10 sleep tips for shift workers
Studies show that sleep deprivation can lead to serious consequences for shift workers, including firefighters, police officers and medical workers. Here’s a plan to help your body adjust to irregular work hours
Source: Sleep to Be Sexy, Smart and Slim; Reader’s Digest
Shift work twirls the dials on your body’s biological clock until it can’t tell when it should wake you up and when it should let you sleep. And although there’s no single magic plan that’s right for everyone, there is agreement among sleep researchers that the following strategies will help you get a good night’s sleep. Here’s how to get started.
1. Get your partner on board
Shift work is tough on the entire family. Make sure your partner knows how it will affect him’increased parental responsibilities and household tasks, less time with you’before you sign on for night or rotating work.
2. Give your body a three-day warning
If you’re headed toward a major change in work schedule, begin to alter your sleep time three days in advance.
Let’s say your usual shift is 5:00 p.m. to 1:00 a.m. and you’re moving to an 11:00 p.m. to 7:00 a.m. schedule. If you usually sleep from 3:00 to 11:00 a.m., postpone your bedtime to 5:00 a.m. and sleep until 1:00 p.m. on the first day of the transition.
On day 2 postpone your bedtime to 7:00 a.m. and sleep until 3:00 p.m.
On day 3 postpone bedtime to 8:00 a.m. and sleep until 4:00 p.m.
On day 4 you’ll begin the new 11:00 p.m. to 7:00 a.m. shift. That day sleep from 9:00 a.m. until 5:00 p.m.’and on every day thereafter.
3. Maintain a schedule
Keep the same sleep/wake schedule on your at-home days as on your workdays, says sleep specialist Kar-Ming Lo, M.D. It will help your body understand when you need to be alert and when you need to sleep.
4. Work clockwise
If you work rotating shifts, ask your manager to schedule succeeding shifts so that a new shift starts later than the last one, recommends the American Academy of Sleep Medicine. If you’ve just finished a 3:00 to 11:00 p.m. shift, for example, you’ll be more alert and sleep better if the next shift you work is 11:00 p.m. to 7:00 a.m.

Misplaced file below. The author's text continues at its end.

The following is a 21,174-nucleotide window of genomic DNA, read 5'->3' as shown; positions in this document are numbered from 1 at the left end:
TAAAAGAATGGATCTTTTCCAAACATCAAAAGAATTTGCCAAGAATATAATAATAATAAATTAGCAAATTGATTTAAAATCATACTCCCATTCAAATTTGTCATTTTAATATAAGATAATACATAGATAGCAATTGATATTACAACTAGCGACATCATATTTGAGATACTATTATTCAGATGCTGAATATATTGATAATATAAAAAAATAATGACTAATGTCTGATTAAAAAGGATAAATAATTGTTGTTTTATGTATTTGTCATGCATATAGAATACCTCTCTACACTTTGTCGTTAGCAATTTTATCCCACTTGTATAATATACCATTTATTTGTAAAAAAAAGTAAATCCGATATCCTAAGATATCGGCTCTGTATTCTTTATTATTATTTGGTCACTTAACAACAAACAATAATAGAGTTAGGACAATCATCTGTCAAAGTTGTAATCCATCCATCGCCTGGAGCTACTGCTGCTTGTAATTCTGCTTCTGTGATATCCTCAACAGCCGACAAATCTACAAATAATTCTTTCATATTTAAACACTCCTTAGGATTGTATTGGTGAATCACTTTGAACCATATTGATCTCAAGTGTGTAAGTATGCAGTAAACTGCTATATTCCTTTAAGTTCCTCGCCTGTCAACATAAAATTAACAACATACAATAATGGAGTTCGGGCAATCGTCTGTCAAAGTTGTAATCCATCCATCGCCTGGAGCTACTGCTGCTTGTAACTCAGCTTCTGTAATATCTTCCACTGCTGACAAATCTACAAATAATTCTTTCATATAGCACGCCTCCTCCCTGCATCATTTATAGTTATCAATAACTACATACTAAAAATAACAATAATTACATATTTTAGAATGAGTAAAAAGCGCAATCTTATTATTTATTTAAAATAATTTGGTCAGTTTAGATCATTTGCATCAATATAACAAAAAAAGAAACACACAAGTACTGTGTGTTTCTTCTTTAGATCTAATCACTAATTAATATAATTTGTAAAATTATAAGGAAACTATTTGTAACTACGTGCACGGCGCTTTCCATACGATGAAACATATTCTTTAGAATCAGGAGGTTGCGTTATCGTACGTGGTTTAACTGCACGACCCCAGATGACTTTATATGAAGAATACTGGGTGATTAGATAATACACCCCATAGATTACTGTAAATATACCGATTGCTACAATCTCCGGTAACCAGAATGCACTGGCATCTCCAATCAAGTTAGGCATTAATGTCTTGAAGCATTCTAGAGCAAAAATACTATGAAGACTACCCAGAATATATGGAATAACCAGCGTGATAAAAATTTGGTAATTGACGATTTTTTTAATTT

5. Get outdoors
Once you wake up, get outside. Take a walk and sit in the sun. The sun will cue your biological clock that it’s time to be alert.
6. Pass up opportunities
Shift work stresses the body big-time. It puts your health at risk and denies you time with your family. Even if you need extra money, think twice about accepting an opportunity to work overtime or extra hours or skip vacations. The price may be higher than the added income.
7. Get a pickup
Two-thirds of shift workers report driving drowsy after a shift’and drowsy driving leads to 400 deaths and 2,100 serious injuries in Canada every year. Take the bus, hire a cab, have someone better rested than you are pick you up after your shift and take you home.
8. Make sleep a family effort
Discuss your sleep needs with kids, says Dr. Lo. Tell the kids that ‘Mom’s working hard and she works nights.’ Then ask that they not go into your room unless it’s an emergency. And be sure to specify precisely what is’and what is not’an emergency.
9. Stick to Perrier
If you feel like a nightcap’morningcap?’make it water. Although alcohol may seem to relax you so you can get to sleep more quickly, what it actually does is disrupt your sleep later in the night. As a result, you get less sleep and sleep that’s less than refreshing.
10. Forget the quick fix
There isn’t any, although there are plenty of people around who will sell you one. One example: Sales of the herb valerian, which has historically been used to aid sleep, have reached more than a million dollars a year. Yet a review of 37 sleep studies reveals that it doesn’t do a thing.
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